There are a number of different allowances available, such as the trading allowance of up to £1,000 for casual income such as from babysitting or odd jobs in the community; a property allowance of £1,000 to account for any income derived from a person’s home or land, such as letting someone park on their driveway or store items in their garden shed, and the £7,500 rent-a-room scheme if someone lets out a room to a lodger in the home they live in.
Ms Haine said: “There is also tax relief on maintenance payments for the divorced, uniforms you need to buy or repair and maintain for work and charity donations plus a whole host of others, so do your research to cut your tax burden.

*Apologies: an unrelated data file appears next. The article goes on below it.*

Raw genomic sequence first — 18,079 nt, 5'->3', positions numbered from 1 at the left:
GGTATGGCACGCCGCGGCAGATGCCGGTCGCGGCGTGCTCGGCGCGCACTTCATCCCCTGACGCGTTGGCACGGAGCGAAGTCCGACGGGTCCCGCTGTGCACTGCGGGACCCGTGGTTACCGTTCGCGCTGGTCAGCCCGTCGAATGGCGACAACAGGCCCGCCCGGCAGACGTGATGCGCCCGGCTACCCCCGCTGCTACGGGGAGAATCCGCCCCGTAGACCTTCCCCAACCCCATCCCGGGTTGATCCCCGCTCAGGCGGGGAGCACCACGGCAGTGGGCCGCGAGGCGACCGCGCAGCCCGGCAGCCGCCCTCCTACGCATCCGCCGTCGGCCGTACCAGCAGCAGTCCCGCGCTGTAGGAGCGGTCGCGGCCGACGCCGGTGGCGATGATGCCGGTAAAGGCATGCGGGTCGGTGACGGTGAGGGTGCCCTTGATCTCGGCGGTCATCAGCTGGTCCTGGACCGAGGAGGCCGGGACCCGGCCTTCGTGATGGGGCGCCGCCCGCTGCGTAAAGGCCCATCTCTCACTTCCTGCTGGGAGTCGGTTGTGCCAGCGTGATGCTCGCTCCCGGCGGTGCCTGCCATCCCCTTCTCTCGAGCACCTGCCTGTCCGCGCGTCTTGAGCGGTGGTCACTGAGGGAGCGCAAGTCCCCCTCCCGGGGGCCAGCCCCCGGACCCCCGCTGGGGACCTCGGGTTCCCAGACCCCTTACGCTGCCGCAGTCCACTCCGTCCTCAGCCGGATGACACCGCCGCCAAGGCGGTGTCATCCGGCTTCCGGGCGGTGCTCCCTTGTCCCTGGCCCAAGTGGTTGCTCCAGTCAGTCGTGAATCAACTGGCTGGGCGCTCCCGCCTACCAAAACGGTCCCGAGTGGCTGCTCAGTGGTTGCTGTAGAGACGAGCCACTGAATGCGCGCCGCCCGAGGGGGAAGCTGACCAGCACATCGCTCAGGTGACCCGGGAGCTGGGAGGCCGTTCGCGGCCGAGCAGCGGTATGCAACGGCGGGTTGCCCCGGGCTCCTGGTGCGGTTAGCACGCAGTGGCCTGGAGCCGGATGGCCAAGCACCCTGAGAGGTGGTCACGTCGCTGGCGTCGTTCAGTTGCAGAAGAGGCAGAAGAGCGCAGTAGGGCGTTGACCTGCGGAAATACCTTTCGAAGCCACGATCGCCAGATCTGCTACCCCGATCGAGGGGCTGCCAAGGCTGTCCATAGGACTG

“It’s often a case of use it or lose it on tax allowances and reliefs as some can be carried over for a set period and others can’t.”
Britons are advised not to forget interspousal transfers, where a married couple can move savings and investments to whichever spouse is subject to lower tax rates.
Ms Haine explained: “Married couples can transfer assets between one another without triggering a tax event; that’s why they should maximise allowances such as the personal savings allowance, dividend allowance, ISA allowance and capital gains tax allowance to reduce the overall amount of tax exposure for the family.”
Max out ISA allowances to protect savings and investments from tax rule changes
While breaching the personal savings allowance is more of a risk for savers due to current threshold freezes, there are similar challenges for investors.